If the war ends with the Russians feeling deep distrust for the West, the same thing will happen. Doubtless the Western AB's and CB's will make overtures to Russian companies as soon as peace is declared, reminding them of the benefits of global certification and asking them to come back as customers once more. But if we assume the level of distrust that I imagine here, then we must also guess that the Russian response will be, "Why should we be your customers again? So that you can decertify us a second time, the next time you get mad at us? Why should we let ourselves be dependent on you again? What's in it for us?" And so, again, we should assume that Russian companies will work with Russian AB's and CB's, not Western ones.

Separate schemes

On the surface, this doesn't sound very different from what we have today. For simple reasons of convenience, most Russian companies are already certified by Russian CB's, of course. What is crucial, though, is that in the scenario I describe here, the Russian AB's and CB's would belong to their own accreditation scheme and not the "global" one.

In other words: up until the invasion six weeks ago, every international standard used in Russia could be traced back to the ISO; and every certification could be traced back — sometimes through many steps — to the IAF. Under the pessimistic scenario I describe here, that would stop. For whatever reason — either because of the exigencies of war, or because of an abiding distrust of the West (or both, of course) — the actors in the Russian economy would, in this view, make it a point of principle never again to depend on "foreign" institutions like the ISO and the IAF. So the apex of the Russian certification pyramids would be Russian entities, not Swiss or American ones. Instead of the ISO, standards would be issued by the Russian Federal Agency on Technical Regulating and Metrology, the entity now responsible for issuing the GOST-R standards. Instead of the IAF, accreditations would be traceable back to Rosakkreditatsiya, the Russian Federal Service for Accreditation. 

Instead of one global standardization scheme, we would have two.    

Divergent standards

It doesn't stop there. Today, the GOST-R standards are strictly aligned with their ISO counterparts. They are translated into the Russian language, but there is scrupulous attention paid to keeping the standards uniform worldwide.

But once the standards are fully owned by a Russian authority, once they are understood to be Russian standards and not Russian translations of international standards, ... where is the incentive to keep them aligned in the future? Everyone who has ever managed documents knows that unless all updates are centralized, different copies of documents that start out the same inevitably drift apart over time. And we don't have to assume any malicious intention on the part of any of the actors involved. One year the ISO will change a standard, and the GOST-R agency won't be able to get a copy of the changes. Another year, they'll review the changes and decide that in good conscience they disagree. Both times the ISO standard will change while the "corresponding" GOST-R standard won't. Then there will be a year in which the Russian agency decides they have to make some other kind of change to address an urgent issue facing local companies; but they may feel themselves under no obligation even to report that change to ISO, and in any event ISO might not take it up.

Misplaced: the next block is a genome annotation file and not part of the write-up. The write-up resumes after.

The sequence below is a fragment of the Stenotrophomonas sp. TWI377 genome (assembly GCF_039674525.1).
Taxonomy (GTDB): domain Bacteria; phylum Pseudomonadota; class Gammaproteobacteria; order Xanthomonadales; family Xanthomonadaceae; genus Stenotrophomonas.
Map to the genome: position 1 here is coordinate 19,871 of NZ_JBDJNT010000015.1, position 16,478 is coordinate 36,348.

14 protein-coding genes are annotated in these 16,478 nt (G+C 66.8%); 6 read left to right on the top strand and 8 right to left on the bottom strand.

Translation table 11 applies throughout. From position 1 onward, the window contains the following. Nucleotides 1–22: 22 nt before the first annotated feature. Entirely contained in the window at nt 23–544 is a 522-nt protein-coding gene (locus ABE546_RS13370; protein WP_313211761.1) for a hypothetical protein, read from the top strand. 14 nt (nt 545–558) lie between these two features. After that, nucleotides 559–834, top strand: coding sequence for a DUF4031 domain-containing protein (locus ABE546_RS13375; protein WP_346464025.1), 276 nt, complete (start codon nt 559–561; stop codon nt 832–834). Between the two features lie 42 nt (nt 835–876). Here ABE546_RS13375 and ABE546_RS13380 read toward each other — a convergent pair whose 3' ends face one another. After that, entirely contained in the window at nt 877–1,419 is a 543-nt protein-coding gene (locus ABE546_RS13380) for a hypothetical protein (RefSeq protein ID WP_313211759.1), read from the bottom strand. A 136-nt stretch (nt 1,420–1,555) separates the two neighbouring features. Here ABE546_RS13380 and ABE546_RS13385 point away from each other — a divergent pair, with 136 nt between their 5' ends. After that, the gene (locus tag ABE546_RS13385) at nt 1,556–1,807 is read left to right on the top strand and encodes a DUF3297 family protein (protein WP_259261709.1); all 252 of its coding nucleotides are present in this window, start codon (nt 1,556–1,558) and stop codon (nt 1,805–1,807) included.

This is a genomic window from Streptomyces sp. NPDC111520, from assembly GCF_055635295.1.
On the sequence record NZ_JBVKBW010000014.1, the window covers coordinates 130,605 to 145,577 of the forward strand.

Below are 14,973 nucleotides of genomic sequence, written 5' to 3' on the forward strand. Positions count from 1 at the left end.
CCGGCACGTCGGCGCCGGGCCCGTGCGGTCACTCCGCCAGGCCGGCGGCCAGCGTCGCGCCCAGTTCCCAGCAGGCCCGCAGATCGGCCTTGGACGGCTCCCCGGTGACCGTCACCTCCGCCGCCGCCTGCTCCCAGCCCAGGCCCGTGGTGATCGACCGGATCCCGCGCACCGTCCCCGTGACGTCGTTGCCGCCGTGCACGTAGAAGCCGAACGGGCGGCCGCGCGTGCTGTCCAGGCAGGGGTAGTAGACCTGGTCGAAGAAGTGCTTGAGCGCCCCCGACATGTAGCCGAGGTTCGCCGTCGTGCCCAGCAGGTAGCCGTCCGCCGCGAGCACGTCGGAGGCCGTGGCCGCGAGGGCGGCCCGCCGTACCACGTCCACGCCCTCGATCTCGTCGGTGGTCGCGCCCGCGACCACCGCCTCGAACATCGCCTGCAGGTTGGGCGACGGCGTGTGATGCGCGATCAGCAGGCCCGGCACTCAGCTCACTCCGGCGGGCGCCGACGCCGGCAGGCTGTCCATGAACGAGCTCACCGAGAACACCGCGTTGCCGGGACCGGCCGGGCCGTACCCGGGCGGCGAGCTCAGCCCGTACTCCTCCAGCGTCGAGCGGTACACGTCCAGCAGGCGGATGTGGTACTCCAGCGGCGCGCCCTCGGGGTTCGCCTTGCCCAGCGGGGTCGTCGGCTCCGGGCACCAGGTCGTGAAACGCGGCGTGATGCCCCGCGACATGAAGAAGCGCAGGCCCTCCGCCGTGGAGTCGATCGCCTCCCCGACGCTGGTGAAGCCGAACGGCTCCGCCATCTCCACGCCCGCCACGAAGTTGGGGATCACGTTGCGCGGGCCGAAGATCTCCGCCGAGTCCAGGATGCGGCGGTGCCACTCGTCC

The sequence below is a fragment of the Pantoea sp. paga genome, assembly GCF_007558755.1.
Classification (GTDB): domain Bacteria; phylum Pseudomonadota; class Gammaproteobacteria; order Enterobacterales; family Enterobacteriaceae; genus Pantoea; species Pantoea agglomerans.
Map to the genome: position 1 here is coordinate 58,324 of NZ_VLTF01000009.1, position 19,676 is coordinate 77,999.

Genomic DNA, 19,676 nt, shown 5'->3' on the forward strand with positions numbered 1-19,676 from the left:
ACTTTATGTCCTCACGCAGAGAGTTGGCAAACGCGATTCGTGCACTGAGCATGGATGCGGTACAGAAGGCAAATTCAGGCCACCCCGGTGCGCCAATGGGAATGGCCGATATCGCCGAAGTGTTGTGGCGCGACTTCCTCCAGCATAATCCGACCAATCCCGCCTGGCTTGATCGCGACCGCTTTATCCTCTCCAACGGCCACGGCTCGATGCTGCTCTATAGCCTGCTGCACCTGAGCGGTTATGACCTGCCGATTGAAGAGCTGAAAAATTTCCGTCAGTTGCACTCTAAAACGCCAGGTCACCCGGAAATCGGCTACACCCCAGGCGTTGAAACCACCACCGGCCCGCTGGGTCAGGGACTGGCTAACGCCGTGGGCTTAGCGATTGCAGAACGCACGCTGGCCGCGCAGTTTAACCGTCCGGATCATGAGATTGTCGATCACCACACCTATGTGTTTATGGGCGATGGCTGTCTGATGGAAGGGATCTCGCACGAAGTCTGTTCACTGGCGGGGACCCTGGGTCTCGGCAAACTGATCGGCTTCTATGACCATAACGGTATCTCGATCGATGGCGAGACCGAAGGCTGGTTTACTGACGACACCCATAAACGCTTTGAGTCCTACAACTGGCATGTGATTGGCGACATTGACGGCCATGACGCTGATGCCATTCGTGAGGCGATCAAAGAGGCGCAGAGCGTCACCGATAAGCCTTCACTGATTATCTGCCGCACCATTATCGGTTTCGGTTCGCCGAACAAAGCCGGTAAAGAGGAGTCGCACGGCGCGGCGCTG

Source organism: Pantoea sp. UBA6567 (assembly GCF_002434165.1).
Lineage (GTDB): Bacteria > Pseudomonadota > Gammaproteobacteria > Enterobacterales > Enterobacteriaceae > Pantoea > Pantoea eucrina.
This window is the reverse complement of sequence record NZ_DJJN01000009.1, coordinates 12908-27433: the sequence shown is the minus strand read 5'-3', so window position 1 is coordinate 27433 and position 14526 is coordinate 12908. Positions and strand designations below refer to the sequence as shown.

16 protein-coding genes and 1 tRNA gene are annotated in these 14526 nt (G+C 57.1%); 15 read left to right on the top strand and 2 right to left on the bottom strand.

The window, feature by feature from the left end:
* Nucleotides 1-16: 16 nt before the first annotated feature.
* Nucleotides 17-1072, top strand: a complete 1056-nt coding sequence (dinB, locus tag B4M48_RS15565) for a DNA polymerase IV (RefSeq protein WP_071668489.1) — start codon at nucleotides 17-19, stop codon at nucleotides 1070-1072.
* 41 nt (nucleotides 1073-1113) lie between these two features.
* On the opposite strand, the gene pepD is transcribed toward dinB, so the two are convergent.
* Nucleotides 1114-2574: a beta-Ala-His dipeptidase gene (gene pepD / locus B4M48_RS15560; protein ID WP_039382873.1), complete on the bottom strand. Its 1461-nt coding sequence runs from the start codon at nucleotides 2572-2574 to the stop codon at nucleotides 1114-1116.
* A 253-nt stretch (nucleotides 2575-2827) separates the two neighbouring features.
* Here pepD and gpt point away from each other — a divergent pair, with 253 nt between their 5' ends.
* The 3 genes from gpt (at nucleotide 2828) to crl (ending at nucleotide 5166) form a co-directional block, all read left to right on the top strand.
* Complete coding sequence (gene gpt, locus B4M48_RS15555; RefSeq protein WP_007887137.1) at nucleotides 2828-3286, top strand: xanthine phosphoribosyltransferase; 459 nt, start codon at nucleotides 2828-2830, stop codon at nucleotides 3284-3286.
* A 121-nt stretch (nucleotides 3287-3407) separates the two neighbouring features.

One way or another, after a few years the existence of two parallel standardization schemes will result in the existence of two parallel and incompatible sets of standards. 

A world divided

What are the consequences of having two incompatible sets of standards in the world? Obviously it will make it harder — and, incrementally, ever harder still — to do business across the divide. Companies that use one set of standards will find it hard to work with companies that use the other set. At a product level, spare parts might not fit; and at an organizational or process level, expectations will not be uniform.

But won't this mostly affect Russian companies? If Russia pushes to have its own, independent standardization and certification scheme in the wake of the current war, won't that just make it harder for Russian companies to do business with the rest of the world? Won't it just isolate Russian companies inside their own internal market? Does anybody outside of Russia need to care?

There is a short-term answer, and a long-term answer.

In the short term — the very short term — yes, measures like this would isolate Russian companies, by making it harder for them to trade in world markets. But the story doesn't stop there.

Plenty of countries are still interested in doing business with Russia. And even if a country (like China, for example) chooses to maintain trade relations at a national level with both Russia and the West, each individual company inside China will have to decide for themselves which set of standards to use. If a company does business predominantly with the West, it will probably continue to align itself with the ISO product and management system standards. But if a company does business predominantly with Russia, we should expect it to align itself with the GOST-R standards instead.

And in the very long run, this division cannot help but to make the Western economies weaker, because we will no longer be able to do business worldwide. Any time you restrict a market, you weaken the players who are confined to that market.

Maybe it sounds funny that I use words like "confined" to describe the West, since back at the beginning of this post I pointed out that the nations which have sanctioned Russia represent some of the largest economies in the world. But they do not represent all the large economies in the world, nor the fastest-growing ones.